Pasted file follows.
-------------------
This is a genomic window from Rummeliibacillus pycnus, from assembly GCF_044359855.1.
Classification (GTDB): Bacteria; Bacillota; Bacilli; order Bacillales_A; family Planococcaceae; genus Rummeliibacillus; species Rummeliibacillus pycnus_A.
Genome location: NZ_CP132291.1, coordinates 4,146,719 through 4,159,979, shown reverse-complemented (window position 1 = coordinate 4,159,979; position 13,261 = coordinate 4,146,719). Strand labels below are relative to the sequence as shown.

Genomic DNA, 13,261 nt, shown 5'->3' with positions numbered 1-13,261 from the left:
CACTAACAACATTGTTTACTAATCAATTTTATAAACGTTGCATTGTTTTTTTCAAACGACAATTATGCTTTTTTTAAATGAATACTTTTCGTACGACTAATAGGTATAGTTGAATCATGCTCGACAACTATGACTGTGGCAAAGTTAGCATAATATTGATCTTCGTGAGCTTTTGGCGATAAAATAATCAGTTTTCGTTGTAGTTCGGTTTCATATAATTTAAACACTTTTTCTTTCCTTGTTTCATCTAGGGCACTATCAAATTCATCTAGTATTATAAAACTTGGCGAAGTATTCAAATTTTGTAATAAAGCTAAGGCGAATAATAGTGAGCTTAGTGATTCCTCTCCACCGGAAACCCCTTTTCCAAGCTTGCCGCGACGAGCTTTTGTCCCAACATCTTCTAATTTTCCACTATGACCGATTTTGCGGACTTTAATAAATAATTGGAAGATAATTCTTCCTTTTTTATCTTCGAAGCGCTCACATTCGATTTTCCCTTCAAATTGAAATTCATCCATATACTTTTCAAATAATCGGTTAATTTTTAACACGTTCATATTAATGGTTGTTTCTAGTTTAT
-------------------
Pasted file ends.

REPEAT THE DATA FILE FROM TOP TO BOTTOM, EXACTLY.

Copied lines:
This is a genomic window from Rummeliibacillus pycnus, from assembly GCF_044359855.1.
Classification (GTDB): Bacteria; Bacillota; Bacilli; order Bacillales_A; family Planococcaceae; genus Rummeliibacillus; species Rummeliibacillus pycnus_A.
Genome location: NZ_CP132291.1, coordinates 4,146,719 through 4,159,979, shown reverse-complemented (window position 1 = coordinate 4,159,979; position 13,261 = coordinate 4,146,719). Strand labels below are relative to the sequence as shown.

Genomic DNA, 13,261 nt, shown 5'->3' with positions numbered 1-13,261 from the left:
CACTAACAACATTGTTTACTAATCAATTTTATAAACGTTGCATTGTTTTTTTCAAACGACAATTATGCTTTTTTTAAATGAATACTTTTCGTACGACTAATAGGTATAGTTGAATCATGCTCGACAACTATGACTGTGGCAAAGTTAGCATAATATTGATCTTCGTGAGCTTTTGGCGATAAAATAATCAGTTTTCGTTGTAGTTCGGTTTCATATAATTTAAACACTTTTTCTTTCCTTGTTTCATCTAGGGCACTATCAAATTCATCTAGTATTATAAAACTTGGCGAAGTATTCAAATTTTGTAATAAAGCTAAGGCGAATAATAGTGAGCTTAGTGATTCCTCTCCACCGGAAACCCCTTTTCCAAGCTTGCCGCGACGAGCTTTTGTCCCAACATCTTCTAATTTTCCACTATGACCGATTTTGCGGACTTTAATAAATAATTGGAAGATAATTCTTCCTTTTTTATCTTCGAAGCGCTCACATTCGATTTTCCCTTCAAATTGAAATTCATCCATATACTTTTCAAATAATCGGTTAATTTTTAACACGTTCATATTAATGGTTGTTTCTAGTTTAT